Mark Brusse is an artist, who was born and brought up in the Netherlands, like other celebrated artists such as Lonneke Van Der Palen, Marinke van Zandwijk, Dirk Van Der Kooij, Arjan Van Helmond, and Thijs Zweers.
Galleries and Exhibitions
Mark Brusse is represented and exhibited by multiple galleries around the world, in countries like France and the Netherlands. Galleries include Anne-Marie et Roland Pallade - Art Contemporain in Lyon, Galerie Louis Carré & Cie in Paris, as well as Livingstone Gallery in The Hague. Mark Brusse most recent exhibition recorded on Artland was at Galerie Patricia Dorfmann in Paris with the exhibition Un artiste, une oeuvre, un objet. The exhibition was open from 22 November 2019 until 20 December 2019. Mark Brusse's other most recent exhibitions recorded on Artland include the exhibitions at; Galerie Louis Carré & Cie in Paris (29 November 2018 - 10 January 2019) with the name COUPS DE MAIN. QUARANTE ANS DE CÉRAMIQUE and Loeve & Co in Paris (06 February 2019 - 01 March 2019) with the name Chez Iris et Jeannine. Mark Brusse's first recorded exhibition in Artland's database was called The Collages and took place at Livingstone Gallery in The Hague, the Netherlands from the 28 May 2017 to 16 July 2017.
Historical Context of Netherlands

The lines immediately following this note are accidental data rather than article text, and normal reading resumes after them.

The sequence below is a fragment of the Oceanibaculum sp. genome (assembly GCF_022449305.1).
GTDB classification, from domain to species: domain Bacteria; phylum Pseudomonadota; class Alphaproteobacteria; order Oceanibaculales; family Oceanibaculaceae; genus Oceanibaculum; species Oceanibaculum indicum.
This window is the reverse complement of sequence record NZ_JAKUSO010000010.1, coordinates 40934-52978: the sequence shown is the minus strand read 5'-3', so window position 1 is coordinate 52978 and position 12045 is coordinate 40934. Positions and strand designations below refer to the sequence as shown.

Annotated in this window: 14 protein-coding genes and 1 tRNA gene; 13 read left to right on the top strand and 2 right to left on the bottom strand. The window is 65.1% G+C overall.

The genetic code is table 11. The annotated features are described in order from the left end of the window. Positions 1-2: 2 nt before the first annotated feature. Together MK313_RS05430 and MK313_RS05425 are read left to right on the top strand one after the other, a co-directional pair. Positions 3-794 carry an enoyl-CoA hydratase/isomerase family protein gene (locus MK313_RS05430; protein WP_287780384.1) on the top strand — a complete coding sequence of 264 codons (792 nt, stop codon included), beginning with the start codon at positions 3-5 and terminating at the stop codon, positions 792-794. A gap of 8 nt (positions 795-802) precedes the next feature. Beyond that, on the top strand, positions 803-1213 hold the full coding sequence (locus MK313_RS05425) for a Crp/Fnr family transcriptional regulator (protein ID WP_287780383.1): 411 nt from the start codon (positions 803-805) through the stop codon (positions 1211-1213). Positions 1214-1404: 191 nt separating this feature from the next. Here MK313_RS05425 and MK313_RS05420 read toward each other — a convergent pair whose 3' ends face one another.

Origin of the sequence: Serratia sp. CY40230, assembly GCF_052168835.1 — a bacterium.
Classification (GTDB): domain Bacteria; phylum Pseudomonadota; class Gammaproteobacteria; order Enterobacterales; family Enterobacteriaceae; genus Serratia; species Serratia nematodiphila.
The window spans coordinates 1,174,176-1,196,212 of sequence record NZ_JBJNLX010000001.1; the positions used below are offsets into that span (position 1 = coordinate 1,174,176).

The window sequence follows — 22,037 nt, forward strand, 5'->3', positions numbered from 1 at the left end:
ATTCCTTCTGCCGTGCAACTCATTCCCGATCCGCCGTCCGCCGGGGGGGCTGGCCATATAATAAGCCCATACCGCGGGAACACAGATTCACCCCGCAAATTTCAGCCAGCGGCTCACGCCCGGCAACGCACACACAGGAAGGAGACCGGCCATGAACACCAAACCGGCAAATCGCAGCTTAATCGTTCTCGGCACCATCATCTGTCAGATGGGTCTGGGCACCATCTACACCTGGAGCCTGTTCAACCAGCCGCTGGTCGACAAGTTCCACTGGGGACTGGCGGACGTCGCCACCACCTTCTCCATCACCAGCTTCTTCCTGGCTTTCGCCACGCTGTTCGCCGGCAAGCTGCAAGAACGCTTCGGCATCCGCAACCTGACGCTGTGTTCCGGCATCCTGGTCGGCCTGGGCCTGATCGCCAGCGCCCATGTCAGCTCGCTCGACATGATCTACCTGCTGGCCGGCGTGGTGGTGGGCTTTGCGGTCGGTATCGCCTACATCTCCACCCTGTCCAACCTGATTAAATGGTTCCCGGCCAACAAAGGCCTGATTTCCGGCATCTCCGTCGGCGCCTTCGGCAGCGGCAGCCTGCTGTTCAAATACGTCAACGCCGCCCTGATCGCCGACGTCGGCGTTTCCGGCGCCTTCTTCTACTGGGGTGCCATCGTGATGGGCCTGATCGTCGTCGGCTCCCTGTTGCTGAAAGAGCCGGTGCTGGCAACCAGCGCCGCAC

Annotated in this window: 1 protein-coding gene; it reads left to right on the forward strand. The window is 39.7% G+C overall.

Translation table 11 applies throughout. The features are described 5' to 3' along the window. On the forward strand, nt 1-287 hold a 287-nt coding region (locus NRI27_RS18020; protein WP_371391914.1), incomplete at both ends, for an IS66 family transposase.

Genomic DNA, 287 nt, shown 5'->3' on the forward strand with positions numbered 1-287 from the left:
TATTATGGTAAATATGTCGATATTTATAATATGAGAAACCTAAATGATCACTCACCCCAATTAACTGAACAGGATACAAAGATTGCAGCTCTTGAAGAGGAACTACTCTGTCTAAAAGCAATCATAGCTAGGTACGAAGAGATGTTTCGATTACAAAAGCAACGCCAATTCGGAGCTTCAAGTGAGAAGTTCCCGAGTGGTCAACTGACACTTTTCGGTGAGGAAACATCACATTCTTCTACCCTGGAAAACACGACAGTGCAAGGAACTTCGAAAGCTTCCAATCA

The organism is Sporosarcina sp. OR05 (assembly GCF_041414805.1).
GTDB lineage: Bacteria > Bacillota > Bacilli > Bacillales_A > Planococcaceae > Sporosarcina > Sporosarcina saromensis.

The Netherlands has been recognised as an artistic and cultural centre for centuries, for instance through the international influence of renowned artists such as Jan van Eyck in the fifteenth century. In the 1600s, the Dutch Golden Age saw the emergence of such distinguished artists as Rembrandt, Rubens, Vermeer, Van Dyck and Van Ruisdael. Dutch artist Vincent Van Gogh is considered as one of the most significant forerunners of the post-Impressionist era and is still regarded as an extraordinary, outstanding painter that has influenced the art sphere regardless of any era or movement. Originally established as a magazine, De Stijl was a movement that pioneered abstract art in the Netherlands, led by Piet Mondrian and Theo van Doesberg. De Stijl artists would adopt a visual language solely composed of geometrical shapes, and the movement also had a significant influence on modern architecture as well as design. Gerrit Rietveld was a prominent architect and designer who embraced the ideals and the essence of De Stijl in his work. Willem de Kooning was also a Dutch national, though he relocated to the United States in the earlier years of his life, and his work was predominantly influenced by the Abstract Expressionism movement thriving in New York City in the late 1940s and 1950s.